An unsuspecting, disenchanted man finds himself working as a spy in the dangerous, high-stakes world of corporate espionage. Quickly getting way over-his-head, he teams up with a mysterious femme fatale.
In 2270, Earth is completely depleted and no one lives there anymore. Those that have money move to Rhea; but most of the population lives in orbit in space stations. Dr. Laura Portmann ... See full summary »
Anna Katharina Schwabroh,
A thriller involving an ongoing unsolved mystery in Alaska, where one town has seen an extraordinary number of unexplained disappearances during the past 40 years and there are accusations of a federal cover up.
An unknown and lethal virus has wiped out five billion people in 1996. Only 1% of the population has survived by the year 2035, and is forced to live underground. A convict (James Cole) reluctantly volunteers to be sent back in time to 1996 to gather information about the origin of the epidemic (who he's told was spread by a mysterious "Army of the Twelve Monkeys") and locate the virus before it mutates so that scientists can study it. Unfortunately Cole is mistakenly sent to 1990, six years earlier than expected, and is arrested and locked up in a mental institution, where he meets Dr. Kathryn Railly, a psychiatrist, and Jeffrey Goines, the insane son of a famous scientist and virus expert. Written by
Giancarlo Cairella <firstname.lastname@example.org>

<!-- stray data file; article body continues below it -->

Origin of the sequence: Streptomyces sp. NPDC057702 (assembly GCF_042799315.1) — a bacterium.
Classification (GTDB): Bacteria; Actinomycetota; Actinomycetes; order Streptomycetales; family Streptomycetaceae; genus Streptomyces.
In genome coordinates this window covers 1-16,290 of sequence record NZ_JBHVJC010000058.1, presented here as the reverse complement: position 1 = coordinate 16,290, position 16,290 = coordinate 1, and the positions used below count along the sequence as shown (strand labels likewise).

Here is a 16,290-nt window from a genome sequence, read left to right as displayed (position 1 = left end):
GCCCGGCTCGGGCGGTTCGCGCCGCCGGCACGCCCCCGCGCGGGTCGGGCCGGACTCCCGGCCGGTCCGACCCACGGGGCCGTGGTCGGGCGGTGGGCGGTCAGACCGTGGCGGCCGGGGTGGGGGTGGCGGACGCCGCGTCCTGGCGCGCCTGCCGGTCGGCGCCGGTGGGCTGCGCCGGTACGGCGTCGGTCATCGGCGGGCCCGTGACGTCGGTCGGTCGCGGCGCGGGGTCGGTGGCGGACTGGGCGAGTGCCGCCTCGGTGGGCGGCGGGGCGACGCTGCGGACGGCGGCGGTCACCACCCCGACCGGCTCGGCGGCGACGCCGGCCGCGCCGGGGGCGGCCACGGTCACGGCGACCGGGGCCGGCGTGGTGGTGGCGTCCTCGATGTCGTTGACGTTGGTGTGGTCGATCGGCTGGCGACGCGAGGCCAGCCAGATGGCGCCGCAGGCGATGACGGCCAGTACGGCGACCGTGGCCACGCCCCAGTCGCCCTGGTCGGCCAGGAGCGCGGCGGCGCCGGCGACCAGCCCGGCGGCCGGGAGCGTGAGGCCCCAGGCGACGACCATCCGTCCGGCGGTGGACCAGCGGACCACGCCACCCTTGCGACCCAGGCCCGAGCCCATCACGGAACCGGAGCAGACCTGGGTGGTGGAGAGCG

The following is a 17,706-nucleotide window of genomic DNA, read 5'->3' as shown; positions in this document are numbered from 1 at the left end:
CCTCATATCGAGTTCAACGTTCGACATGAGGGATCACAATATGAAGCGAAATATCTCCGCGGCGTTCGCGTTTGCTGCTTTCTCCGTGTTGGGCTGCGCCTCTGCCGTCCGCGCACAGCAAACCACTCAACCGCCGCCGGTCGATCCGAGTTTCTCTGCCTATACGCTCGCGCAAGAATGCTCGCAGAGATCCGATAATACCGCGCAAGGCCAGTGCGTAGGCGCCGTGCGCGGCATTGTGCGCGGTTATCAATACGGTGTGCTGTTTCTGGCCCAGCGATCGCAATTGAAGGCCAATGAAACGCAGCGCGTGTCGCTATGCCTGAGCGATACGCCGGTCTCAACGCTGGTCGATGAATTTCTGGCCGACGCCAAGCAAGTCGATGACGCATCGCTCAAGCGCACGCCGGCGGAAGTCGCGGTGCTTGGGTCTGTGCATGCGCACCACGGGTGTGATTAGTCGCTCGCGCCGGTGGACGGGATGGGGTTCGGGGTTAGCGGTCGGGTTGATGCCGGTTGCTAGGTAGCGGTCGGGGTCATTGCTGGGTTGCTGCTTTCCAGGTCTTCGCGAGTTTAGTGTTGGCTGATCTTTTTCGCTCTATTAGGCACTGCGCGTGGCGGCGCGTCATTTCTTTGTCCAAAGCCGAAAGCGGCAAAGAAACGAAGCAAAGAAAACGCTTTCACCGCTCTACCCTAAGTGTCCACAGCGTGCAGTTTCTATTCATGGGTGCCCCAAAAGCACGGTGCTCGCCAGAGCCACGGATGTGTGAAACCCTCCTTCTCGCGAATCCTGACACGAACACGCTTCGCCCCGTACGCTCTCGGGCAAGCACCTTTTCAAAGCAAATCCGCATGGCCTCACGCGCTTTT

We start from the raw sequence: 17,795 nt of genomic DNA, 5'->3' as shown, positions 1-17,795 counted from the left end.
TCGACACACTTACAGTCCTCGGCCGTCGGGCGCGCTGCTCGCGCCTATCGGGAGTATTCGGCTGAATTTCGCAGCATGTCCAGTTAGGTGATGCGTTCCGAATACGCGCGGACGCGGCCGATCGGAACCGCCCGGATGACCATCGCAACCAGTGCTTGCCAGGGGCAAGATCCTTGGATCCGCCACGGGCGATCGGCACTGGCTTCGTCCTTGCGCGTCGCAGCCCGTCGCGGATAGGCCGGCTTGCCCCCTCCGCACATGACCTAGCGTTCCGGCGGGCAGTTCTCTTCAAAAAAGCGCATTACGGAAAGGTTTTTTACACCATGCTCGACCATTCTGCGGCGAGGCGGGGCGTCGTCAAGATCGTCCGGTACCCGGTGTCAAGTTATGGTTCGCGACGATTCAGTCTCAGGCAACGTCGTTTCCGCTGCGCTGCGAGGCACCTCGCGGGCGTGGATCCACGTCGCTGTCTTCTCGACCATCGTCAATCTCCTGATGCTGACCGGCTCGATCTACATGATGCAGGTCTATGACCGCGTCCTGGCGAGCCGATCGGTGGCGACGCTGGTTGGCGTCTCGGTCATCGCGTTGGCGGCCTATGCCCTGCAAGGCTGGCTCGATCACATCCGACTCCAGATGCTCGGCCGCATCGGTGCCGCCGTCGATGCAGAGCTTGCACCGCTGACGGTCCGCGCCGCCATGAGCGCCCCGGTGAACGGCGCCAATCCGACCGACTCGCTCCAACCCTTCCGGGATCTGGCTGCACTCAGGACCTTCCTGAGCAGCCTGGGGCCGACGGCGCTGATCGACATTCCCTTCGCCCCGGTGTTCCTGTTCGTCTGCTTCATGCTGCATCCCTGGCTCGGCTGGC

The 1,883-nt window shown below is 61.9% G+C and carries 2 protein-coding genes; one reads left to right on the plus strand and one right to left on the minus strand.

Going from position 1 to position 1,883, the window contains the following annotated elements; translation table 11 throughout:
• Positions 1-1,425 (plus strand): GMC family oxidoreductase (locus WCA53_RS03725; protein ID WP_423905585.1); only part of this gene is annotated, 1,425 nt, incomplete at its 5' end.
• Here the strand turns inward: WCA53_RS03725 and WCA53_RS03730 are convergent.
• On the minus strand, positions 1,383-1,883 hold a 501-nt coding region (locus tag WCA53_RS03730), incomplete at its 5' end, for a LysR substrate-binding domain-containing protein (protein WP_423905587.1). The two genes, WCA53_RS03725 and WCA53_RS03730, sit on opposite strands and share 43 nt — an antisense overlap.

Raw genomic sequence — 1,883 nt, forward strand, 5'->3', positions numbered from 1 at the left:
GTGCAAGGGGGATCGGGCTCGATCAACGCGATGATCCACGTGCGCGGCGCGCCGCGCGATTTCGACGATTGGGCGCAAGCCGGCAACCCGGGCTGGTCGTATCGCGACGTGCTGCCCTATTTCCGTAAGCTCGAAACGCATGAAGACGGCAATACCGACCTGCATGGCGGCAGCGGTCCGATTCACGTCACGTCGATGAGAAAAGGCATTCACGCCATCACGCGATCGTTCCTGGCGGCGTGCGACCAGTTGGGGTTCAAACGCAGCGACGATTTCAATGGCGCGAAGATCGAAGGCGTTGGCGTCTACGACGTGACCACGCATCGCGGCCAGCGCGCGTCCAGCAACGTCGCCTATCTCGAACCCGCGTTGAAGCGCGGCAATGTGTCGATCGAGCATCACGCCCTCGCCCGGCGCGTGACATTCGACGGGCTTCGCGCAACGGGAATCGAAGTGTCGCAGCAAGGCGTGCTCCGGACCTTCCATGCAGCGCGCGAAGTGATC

When Cole wakes up in the future to the doctors singing "Blueberry Hill," the painting above him is "Valley of the Yosemite", by Albert Bierstadt. See more »
When Kathryn is driving the stolen Jaguar, she goes through a long curve in the road - as seen through the rear window - but she does not turn the steering wheel accordingly. See more »
Jose - psst! Jose, what's going on?
Bad news, man
Yeah. And they said your name.
Hey, maybe they'll give you a pardon, man.
Yeah, that's why none of the volunteers come back. They all get a pardon.
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In the opening credits: Inspired by the film "La Jetée" written by Chris Marker See more »
I had the privilege of seeing this film at a preview screening years ago, and outside the theater I was confronted by a camera crew from a local TV station looking for comments on the film. At the time, the only words that escaped my mouth were "Awesome. Just awesome." I like to think I can articulate myself a little better than that, but at the time I was somewhat incapable of doing so.
The story is intriguing and thought provoking, and the acting is first rate from all the principals. This film was the first one that Terry Gilliam directed that he didn't have a hand in the writing credit for. Back with Universal after his long, arduous battle with them over "Brazil", Terry had achieved what he wanted most; the "final cut". Terry is a master craftsman, and each shot is like a beautifully conceived painting that has been constructed carefully with determination and conviction. It is only justice that such an individual should be unfettered in his attempts to convey a concept. Unfortunately, limitations still exist in such arrangements.
The Universal Collector's Edition DVD of this film is simply amazing, although most of the bonus features aren't listed on the box. It contains among other things, a director/producer audio commentary and an informative and extremely interesting 90 minute documentary on the making of the film called "The Hamster Factor and Other Tales of 12 Monkeys". It tells of some of the creative pitfalls in filmmaking, including a test of mettle when preview screenings tested poorly, striking the team with feelings of self-doubt and despair. Fortunately, for all of us, they decided to change very little about the film and released it to an enormous success.
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